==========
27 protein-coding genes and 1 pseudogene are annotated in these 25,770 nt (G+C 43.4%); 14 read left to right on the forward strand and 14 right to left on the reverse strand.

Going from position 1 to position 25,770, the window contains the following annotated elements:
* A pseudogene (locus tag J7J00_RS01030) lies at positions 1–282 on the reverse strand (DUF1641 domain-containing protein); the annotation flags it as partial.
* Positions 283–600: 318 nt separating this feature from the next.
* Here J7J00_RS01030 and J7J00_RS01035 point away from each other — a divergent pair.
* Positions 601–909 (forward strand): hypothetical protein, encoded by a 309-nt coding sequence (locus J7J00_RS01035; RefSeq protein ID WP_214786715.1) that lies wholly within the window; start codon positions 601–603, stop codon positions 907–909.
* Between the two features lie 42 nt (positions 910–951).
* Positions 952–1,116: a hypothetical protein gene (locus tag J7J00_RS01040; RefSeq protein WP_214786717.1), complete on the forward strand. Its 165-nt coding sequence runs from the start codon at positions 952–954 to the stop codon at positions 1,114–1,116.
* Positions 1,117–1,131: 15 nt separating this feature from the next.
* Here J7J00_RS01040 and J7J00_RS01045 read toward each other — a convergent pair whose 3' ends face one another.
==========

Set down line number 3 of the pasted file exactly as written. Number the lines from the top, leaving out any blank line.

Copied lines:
* A pseudogene (locus tag J7J00_RS01030) lies at positions 1–282 on the reverse strand (DUF1641 domain-containing protein); the annotation flags it as partial.